Eighteen-year-old Juante van der Walt is a dreamer – but an ambitious one. And while life didn’t necessarily deal her a hand of privilege, she believes there is nothing she cannot achieve.
Van der Walt plans to rocket into space: in a decade’s time, she sees herself living on a smallholding or a farm, living her best life with a restaurant where she’d be able to create in the kitchen.
That’s her dream and she’s planning to nail it. But right now, she is a cashier at a fish and chips takeout on the East Rand.
Van der Walt spends 12 hours a day tending to customers which, she said, has become a great learning curve.
“I am learning so much about people, different personality types and of course, problem-solving, because customers can be difficult.”
But it’s paying her school fees, literally.
Van der Walt is paying for her education and plans to complete her high school diploma this year or next.
“My family has not had the means to fund the completion of my schooling,” she said, “and Covid did not help. We were completely without income.
“I had to go out and find a job to ensure that somehow, I can finish basic education and then start saving for a tertiary diploma or a degree.”
She is focused and does not mind putting in the hours to achieve her objectives.
“I believe in my dream,” Van der Walt says. Finding employment was not easy. It was one of the most challenging things I ever had to endure.
“Nobody wants to employ a young woman that has not completed, at the very least, her matric certificate. I appreciate the job as it’s giving me a leg-up in life that I so desperately needed.”
When the business is quiet, she busies herself with cleaning. It’s almost an obsession, she said, and her quest for tidiness extends to home, too.
“My partner and I live in a small cottage and I am compulsive about a clean home.”
Tidy home, tidy heart, is her philosophy.
And when she has a rare day off or free time, Van der Walt enjoys taking walks around the neighbourhood or visiting friends.
“We have all struggled to get work and while many of us have found something to do, several are still looking. Chill time is limited because if my friends aren’t putting in the hours, they’re knocking on doors to find a job.”
Van der Walt’s partner recently started a better-paying job as a bartender at a local watering hole. He previously worked for a logistics company as a driver.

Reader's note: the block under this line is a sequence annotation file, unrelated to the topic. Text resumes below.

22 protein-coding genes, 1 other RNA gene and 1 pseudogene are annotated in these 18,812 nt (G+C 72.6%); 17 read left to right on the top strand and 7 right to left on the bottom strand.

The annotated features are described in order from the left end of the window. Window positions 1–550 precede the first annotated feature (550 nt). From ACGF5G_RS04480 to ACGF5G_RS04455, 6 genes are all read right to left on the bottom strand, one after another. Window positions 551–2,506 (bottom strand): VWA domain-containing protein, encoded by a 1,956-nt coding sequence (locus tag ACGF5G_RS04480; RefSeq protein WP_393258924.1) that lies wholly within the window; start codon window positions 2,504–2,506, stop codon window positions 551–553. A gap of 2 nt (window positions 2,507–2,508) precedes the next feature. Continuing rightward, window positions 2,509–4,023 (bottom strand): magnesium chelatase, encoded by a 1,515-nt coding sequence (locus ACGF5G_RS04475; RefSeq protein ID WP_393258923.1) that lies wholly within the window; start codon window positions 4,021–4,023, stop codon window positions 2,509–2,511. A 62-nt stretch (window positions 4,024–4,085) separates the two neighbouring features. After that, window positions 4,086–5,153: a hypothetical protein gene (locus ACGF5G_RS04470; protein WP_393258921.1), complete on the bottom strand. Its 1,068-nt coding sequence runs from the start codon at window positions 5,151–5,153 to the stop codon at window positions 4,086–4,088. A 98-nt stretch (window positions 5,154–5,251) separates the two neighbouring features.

It’s made a difference to their household income but after paying rent and expenses, little remains to spend on luxuries – if anything at all.
She says R10 000 a month is their budget and they budget carefully. Nothing will stop her from achieving her goals, but time to get things done and to implement plans is limited.
Also, access to transport can be a downer. She now relies on public transport and an occasionally borrowed car from her partner’s parents.
Most of the time, she walks where she needs to go.
“We are saving to buy an old, second-hand car,” she says.
Sometimes life presents a dichotomy.
“After a 12-hour shift there is not much time to study, to start working towards my end game or to look for opportunities.”
At times, she resigns herself to believing that opportunity will knock out of its own volition… and magic would arrive on her doorstep.
“I know life does not work like that, because you create your own success. But wishful thinking can sometimes be a consolation when the going gets tough.”
One day is not just one day: it’s someday soon. That’s her rule of thumb, Van der Walt says, and despite the problems that South Africa continues to face on all fronts, she reckons that there’s no place like home.
She does not plan to join the hordes of young people heading for safer, more opportune shores.
“I believe that there is still a lot of opportunity right here, it’s just dependent on yourself. You make your own good fortune and I plan to craft my own journey, successfully.”